Motion detector incompatible with forced air heating?

I’m currently heating primary with a minisplit heat exchanger system. As a simplified description, you can think of this as radiators with fans mounted high on the wall, with vanes that direct the hot air in appropriate directions (usually downward) for mixing when heat is called for.

Unfortunately this seems to be incompatible with Wyse’s IR motion detectors. Those were working fine before the heating system turned on, but now I’m getting false triggers.

I’ve tried relocating the sensors to make sure they aren’t pointed at the heating/blower heads, as instructed in the user’s guide. Unfortunately, the plume of warned air itself seems to be enough to set them off, even at minimum sensitivity. In one case that seems to be happening even with the air escaping through a door into the monitored hallway.

I’m not sure what else I can do except give up on the thermal motion sensors. Which would be really annoying, since five of these cover my house’s critical areas quite well when not heating, and replacing them with other kinds of sensor (cameras, or window and door sensors) would significantly drive up the cost and hassle of this system.

Any suggestions welcome. I’m willing to run any tests which might help diagnose and cure the problem, or share photos/sketches of the installation.

I like wyze’s attempts to find low-cost solutions, but I think this one may just not work in modern temperate-zone housing.

I do have HMS and a motion sensor installed pretty close to my minisplit exchanger.
It is working properly and it never triggered when the heat pump is working.

The sensor is diagonally mounted at 7 feet high on the same wall at about 12 feet from the exchanger.

Wish I knew what’s different about my setups, then. Either it’s the heat pump, or it’s pure random false alarms.

This started being a problem when I changed the set of the heat exchanger’s vanes to direct heat more downward. It’s possible that in your case, and in mine before that change, the airflow was just going over the top of the sensor’s line of sight…

I’m guessing. All I know for sure is that I get false triggers.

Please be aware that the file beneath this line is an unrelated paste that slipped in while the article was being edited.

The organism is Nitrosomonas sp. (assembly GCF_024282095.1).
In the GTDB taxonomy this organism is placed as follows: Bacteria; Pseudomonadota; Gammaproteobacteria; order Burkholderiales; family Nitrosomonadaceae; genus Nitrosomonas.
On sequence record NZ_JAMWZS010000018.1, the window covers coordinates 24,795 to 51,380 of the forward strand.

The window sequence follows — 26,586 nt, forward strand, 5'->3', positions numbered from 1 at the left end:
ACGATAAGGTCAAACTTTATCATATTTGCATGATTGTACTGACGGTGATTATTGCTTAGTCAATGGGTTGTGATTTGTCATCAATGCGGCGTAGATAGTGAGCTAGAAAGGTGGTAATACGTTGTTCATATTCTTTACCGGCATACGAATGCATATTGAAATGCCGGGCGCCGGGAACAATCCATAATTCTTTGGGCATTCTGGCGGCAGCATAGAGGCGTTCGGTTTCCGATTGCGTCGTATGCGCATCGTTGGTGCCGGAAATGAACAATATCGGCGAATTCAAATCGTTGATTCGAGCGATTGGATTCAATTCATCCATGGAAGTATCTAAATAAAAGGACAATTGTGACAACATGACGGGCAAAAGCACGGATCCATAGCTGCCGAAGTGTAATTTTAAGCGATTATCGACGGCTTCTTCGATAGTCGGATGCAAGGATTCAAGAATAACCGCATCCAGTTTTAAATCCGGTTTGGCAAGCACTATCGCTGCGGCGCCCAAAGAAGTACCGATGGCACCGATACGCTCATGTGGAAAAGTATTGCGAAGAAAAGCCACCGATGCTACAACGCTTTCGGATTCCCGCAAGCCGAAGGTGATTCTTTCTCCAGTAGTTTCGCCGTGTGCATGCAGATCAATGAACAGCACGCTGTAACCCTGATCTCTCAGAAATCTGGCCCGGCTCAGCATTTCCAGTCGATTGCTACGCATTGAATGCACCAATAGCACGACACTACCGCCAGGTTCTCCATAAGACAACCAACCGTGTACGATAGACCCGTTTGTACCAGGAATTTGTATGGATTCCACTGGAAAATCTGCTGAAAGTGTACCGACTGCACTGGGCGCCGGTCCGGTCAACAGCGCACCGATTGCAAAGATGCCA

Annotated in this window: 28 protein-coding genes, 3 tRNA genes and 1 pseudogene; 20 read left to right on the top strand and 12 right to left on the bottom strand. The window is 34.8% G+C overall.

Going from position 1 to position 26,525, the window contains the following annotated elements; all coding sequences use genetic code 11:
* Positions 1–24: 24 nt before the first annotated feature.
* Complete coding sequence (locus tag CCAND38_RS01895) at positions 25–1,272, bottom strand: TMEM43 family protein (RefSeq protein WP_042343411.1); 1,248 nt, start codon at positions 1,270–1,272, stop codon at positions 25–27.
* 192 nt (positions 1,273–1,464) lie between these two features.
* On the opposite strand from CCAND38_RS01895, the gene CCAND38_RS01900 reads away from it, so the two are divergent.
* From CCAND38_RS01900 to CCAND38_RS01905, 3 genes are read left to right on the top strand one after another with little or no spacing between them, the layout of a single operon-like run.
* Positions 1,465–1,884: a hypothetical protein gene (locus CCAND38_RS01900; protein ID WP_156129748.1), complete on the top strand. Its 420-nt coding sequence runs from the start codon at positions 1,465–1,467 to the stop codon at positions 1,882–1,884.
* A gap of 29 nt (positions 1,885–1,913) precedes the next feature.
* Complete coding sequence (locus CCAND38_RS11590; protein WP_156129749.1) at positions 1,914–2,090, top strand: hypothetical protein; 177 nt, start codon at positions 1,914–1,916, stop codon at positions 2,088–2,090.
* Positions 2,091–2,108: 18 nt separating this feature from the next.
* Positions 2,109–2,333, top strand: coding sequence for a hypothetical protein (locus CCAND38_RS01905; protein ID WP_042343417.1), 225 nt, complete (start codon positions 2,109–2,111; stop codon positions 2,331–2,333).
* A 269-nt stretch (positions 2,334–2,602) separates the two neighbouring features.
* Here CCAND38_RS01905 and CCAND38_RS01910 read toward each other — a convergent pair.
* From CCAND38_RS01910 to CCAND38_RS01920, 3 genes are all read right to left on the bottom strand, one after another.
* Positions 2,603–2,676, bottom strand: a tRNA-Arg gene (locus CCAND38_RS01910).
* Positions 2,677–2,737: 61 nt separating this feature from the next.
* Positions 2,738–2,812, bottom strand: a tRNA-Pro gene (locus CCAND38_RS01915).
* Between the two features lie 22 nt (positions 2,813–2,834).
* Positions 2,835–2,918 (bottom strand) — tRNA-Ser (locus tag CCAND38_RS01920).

No comments at all from Wyze? I’d have hoped to at least see a few official suggestsions… I know, Wyze’s customer support has always been a bit questionable, but I would have hoped that for a security product they’d invest a bit more manpower in it. The system is almost unusable as it now stands.

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Not likely to be any as this is primarily a user forum and the Wyze staff doesn’t spend much time here.

Yes, this is a user-to-user forum. Contact Wyze support directly if you want something more.

I have seen something similar along this line. I have a bathroom Wyze Night Light who’s battery life is greatly reduced during the winter. The reason is because its motion sensor sees the heat from my forced air floor vent two feet in front of it. To solve the problem, I simply removed the Night Light from its vertical mount facing the vent and set it on the counter facing up. A little ugly, but it no longer sees the floor vent, but still sees me as I enter the bathroom at night. :slight_smile:

I’ll put it back on its usual mount as soon as the furnace stops running. Or find a less affected position. In the meantime, I’d suggest finding a position for your sensor that detects you, but not the heat source. This may be difficult depending on how powerful your source is, but something should be possible.

I actually had a motion sensor once that I cut a plastic party drink cup down for (shortened it, then cut the shortened piece in half vertically, then mounted it as a hood over the sensor). It was ugly, but the sensor then only detected things below it, and I mounted it very low so it only picked up what I was looking for. I was looking for creatures on my back patio, and I didn’t want the sensor to see branches waving in front of the sun above.